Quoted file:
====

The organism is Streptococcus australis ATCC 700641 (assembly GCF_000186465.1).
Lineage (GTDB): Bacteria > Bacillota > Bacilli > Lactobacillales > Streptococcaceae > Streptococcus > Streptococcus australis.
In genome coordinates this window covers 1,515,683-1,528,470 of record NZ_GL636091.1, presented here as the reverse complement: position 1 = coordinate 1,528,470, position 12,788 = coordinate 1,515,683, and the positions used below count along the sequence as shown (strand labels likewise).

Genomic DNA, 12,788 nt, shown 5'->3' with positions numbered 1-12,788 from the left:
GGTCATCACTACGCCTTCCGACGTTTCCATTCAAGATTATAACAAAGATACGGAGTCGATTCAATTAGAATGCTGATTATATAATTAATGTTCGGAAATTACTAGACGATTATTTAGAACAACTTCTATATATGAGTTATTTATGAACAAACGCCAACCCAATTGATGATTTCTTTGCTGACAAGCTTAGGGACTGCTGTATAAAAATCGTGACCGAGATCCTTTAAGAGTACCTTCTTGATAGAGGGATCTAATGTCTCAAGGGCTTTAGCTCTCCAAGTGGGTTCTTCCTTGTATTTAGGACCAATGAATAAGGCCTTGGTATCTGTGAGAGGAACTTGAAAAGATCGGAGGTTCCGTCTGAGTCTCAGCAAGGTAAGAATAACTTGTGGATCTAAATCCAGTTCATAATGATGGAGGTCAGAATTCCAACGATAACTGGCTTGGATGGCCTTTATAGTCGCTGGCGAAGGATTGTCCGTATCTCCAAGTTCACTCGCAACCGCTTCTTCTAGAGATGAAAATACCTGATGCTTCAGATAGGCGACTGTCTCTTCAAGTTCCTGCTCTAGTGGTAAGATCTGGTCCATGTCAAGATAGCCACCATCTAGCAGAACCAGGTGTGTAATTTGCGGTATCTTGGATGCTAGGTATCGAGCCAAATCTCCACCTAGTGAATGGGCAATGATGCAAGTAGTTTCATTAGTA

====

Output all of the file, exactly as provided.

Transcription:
The organism is Streptococcus australis ATCC 700641 (assembly GCF_000186465.1).
Lineage (GTDB): Bacteria > Bacillota > Bacilli > Lactobacillales > Streptococcaceae > Streptococcus > Streptococcus australis.
In genome coordinates this window covers 1,515,683-1,528,470 of record NZ_GL636091.1, presented here as the reverse complement: position 1 = coordinate 1,528,470, position 12,788 = coordinate 1,515,683, and the positions used below count along the sequence as shown (strand labels likewise).

Genomic DNA, 12,788 nt, shown 5'->3' with positions numbered 1-12,788 from the left:
GGTCATCACTACGCCTTCCGACGTTTCCATTCAAGATTATAACAAAGATACGGAGTCGATTCAATTAGAATGCTGATTATATAATTAATGTTCGGAAATTACTAGACGATTATTTAGAACAACTTCTATATATGAGTTATTTATGAACAAACGCCAACCCAATTGATGATTTCTTTGCTGACAAGCTTAGGGACTGCTGTATAAAAATCGTGACCGAGATCCTTTAAGAGTACCTTCTTGATAGAGGGATCTAATGTCTCAAGGGCTTTAGCTCTCCAAGTGGGTTCTTCCTTGTATTTAGGACCAATGAATAAGGCCTTGGTATCTGTGAGAGGAACTTGAAAAGATCGGAGGTTCCGTCTGAGTCTCAGCAAGGTAAGAATAACTTGTGGATCTAAATCCAGTTCATAATGATGGAGGTCAGAATTCCAACGATAACTGGCTTGGATGGCCTTTATAGTCGCTGGCGAAGGATTGTCCGTATCTCCAAGTTCACTCGCAACCGCTTCTTCTAGAGATGAAAATACCTGATGCTTCAGATAGGCGACTGTCTCTTCAAGTTCCTGCTCTAGTGGTAAGATCTGGTCCATGTCAAGATAGCCACCATCTAGCAGAACCAGGTGTGTAATTTGCGGTATCTTGGATGCTAGGTATCGAGCCAAATCTCCACCTAGTGAATGGGCAATGATGCAAGTAGTTTCATTAGTA